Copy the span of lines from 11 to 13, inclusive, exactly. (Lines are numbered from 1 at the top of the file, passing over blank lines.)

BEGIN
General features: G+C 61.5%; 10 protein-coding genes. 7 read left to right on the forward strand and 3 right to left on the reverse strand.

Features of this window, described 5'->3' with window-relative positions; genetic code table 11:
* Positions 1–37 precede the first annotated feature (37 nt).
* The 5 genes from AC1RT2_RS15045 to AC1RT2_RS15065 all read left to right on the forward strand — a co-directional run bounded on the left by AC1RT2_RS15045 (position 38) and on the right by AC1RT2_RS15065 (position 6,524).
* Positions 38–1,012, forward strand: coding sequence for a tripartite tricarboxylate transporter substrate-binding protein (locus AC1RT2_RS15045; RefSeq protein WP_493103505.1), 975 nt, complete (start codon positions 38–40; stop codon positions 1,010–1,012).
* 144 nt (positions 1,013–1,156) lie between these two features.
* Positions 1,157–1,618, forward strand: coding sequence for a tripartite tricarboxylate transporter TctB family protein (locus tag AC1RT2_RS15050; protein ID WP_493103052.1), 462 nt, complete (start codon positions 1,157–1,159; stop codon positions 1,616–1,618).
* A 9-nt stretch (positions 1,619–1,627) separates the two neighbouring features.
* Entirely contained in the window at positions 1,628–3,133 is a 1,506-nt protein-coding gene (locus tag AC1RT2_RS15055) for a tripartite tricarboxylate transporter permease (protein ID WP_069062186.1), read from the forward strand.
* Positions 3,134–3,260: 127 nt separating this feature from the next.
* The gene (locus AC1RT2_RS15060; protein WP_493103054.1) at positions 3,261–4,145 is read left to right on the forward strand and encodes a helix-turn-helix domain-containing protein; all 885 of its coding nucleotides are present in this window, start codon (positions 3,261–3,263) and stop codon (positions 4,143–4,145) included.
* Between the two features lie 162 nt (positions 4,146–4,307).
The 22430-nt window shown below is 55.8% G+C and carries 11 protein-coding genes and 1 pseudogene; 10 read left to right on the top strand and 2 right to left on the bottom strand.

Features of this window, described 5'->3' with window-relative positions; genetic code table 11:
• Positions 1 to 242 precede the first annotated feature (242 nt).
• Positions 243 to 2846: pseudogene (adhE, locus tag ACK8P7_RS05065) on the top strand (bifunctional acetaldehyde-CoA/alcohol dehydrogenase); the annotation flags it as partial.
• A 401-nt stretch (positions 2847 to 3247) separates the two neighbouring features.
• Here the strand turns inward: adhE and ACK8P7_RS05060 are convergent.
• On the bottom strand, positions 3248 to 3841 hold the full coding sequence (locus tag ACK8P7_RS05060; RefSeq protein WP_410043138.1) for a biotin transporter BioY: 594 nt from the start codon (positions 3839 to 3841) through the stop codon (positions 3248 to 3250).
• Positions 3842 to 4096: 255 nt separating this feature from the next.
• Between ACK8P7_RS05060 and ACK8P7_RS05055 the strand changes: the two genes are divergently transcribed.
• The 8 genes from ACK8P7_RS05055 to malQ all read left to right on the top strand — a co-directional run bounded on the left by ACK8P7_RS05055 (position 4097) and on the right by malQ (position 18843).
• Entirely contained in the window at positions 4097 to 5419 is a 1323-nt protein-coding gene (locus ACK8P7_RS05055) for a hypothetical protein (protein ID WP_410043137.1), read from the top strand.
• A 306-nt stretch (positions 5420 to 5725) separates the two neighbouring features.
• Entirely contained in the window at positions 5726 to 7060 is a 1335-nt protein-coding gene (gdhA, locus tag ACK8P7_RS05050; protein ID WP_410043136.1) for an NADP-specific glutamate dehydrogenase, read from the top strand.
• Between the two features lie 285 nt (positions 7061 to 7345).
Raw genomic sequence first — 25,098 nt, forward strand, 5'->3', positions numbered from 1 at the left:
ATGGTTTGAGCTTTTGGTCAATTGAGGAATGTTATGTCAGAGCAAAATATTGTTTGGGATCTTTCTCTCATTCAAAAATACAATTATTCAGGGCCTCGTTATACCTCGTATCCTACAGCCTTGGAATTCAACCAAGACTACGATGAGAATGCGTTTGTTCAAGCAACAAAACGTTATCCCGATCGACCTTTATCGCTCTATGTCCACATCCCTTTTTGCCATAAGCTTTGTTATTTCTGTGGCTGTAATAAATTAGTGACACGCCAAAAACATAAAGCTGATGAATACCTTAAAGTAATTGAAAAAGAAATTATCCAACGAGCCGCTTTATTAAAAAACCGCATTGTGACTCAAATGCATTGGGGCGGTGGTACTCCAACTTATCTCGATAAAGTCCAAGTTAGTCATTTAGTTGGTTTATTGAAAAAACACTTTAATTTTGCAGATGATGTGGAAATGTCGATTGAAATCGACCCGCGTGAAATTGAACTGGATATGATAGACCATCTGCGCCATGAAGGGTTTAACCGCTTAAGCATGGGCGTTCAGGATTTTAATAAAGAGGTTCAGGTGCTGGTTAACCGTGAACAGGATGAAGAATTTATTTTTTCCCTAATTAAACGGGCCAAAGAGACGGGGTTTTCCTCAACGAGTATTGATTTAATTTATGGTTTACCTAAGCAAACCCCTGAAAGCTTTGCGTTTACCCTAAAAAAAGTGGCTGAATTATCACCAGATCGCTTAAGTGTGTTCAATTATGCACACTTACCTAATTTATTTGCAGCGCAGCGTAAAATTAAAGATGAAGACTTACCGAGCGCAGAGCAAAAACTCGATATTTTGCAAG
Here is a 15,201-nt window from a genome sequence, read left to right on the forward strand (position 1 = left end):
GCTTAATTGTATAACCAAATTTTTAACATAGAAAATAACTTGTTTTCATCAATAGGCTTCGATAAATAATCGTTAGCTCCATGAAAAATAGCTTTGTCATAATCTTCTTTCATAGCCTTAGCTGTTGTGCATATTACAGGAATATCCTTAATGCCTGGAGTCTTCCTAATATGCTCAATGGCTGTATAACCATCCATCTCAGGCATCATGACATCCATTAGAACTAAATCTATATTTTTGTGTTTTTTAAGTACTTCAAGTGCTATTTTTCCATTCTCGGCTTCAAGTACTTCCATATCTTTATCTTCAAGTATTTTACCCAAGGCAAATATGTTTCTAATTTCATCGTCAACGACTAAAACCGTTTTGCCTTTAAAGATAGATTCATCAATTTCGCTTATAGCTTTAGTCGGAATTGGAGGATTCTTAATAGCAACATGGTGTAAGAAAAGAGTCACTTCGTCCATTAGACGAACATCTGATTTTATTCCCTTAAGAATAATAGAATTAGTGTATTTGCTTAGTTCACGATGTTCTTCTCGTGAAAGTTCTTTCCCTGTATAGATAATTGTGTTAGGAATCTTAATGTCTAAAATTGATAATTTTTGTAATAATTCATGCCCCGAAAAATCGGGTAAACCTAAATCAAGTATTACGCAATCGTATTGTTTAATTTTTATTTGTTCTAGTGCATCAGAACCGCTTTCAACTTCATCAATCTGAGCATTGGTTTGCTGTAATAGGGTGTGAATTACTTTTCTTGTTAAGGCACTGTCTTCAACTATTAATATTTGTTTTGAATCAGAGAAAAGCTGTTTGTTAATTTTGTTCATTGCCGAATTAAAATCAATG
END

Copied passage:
* The gene (locus AC1RT2_RS15060; protein WP_493103054.1) at positions 3,261–4,145 is read left to right on the forward strand and encodes a helix-turn-helix domain-containing protein; all 885 of its coding nucleotides are present in this window, start codon (positions 3,261–3,263) and stop codon (positions 4,143–4,145) included.
* Between the two features lie 162 nt (positions 4,146–4,307).
The 22430-nt window shown below is 55.8% G+C and carries 11 protein-coding genes and 1 pseudogene; 10 read left to right on the top strand and 2 right to left on the bottom strand.